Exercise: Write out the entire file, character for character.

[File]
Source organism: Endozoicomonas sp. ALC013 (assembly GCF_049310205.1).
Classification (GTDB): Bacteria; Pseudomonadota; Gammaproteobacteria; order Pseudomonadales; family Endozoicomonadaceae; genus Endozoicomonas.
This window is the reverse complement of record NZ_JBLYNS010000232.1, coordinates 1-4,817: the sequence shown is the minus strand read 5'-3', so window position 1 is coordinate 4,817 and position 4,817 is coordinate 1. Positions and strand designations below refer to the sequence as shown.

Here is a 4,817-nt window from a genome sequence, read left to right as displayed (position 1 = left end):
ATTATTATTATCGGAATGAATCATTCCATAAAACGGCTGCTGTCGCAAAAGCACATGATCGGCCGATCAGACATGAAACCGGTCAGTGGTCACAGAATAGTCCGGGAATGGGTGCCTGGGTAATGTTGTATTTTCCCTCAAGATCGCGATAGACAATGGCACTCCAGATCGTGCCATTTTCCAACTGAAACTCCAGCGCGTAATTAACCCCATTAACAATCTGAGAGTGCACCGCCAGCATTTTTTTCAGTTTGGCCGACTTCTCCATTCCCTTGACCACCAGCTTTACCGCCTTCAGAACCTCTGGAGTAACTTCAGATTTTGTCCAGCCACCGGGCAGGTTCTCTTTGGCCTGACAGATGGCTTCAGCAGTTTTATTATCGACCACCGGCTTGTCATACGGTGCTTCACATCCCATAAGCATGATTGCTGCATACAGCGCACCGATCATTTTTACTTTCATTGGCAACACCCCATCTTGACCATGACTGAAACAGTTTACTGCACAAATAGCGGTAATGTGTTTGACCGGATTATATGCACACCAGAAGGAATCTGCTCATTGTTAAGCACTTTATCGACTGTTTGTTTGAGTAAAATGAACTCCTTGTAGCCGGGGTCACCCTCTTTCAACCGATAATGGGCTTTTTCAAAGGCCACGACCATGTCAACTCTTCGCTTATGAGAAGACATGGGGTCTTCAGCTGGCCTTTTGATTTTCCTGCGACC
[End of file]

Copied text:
Source organism: Endozoicomonas sp. ALC013 (assembly GCF_049310205.1).
Classification (GTDB): Bacteria; Pseudomonadota; Gammaproteobacteria; order Pseudomonadales; family Endozoicomonadaceae; genus Endozoicomonas.
This window is the reverse complement of record NZ_JBLYNS010000232.1, coordinates 1-4,817: the sequence shown is the minus strand read 5'-3', so window position 1 is coordinate 4,817 and position 4,817 is coordinate 1. Positions and strand designations below refer to the sequence as shown.

Here is a 4,817-nt window from a genome sequence, read left to right as displayed (position 1 = left end):
ATTATTATTATCGGAATGAATCATTCCATAAAACGGCTGCTGTCGCAAAAGCACATGATCGGCCGATCAGACATGAAACCGGTCAGTGGTCACAGAATAGTCCGGGAATGGGTGCCTGGGTAATGTTGTATTTTCCCTCAAGATCGCGATAGACAATGGCACTCCAGATCGTGCCATTTTCCAACTGAAACTCCAGCGCGTAATTAACCCCATTAACAATCTGAGAGTGCACCGCCAGCATTTTTTTCAGTTTGGCCGACTTCTCCATTCCCTTGACCACCAGCTTTACCGCCTTCAGAACCTCTGGAGTAACTTCAGATTTTGTCCAGCCACCGGGCAGGTTCTCTTTGGCCTGACAGATGGCTTCAGCAGTTTTATTATCGACCACCGGCTTGTCATACGGTGCTTCACATCCCATAAGCATGATTGCTGCATACAGCGCACCGATCATTTTTACTTTCATTGGCAACACCCCATCTTGACCATGACTGAAACAGTTTACTGCACAAATAGCGGTAATGTGTTTGACCGGATTATATGCACACCAGAAGGAATCTGCTCATTGTTAAGCACTTTATCGACTGTTTGTTTGAGTAAAATGAACTCCTTGTAGCCGGGGTCACCCTCTTTCAACCGATAATGGGCTTTTTCAAAGGCCACGACCATGTCAACTCTTCGCTTATGAGAAGACATGGGGTCTTCAGCTGGCCTTTTGATTTTCCTGCGACC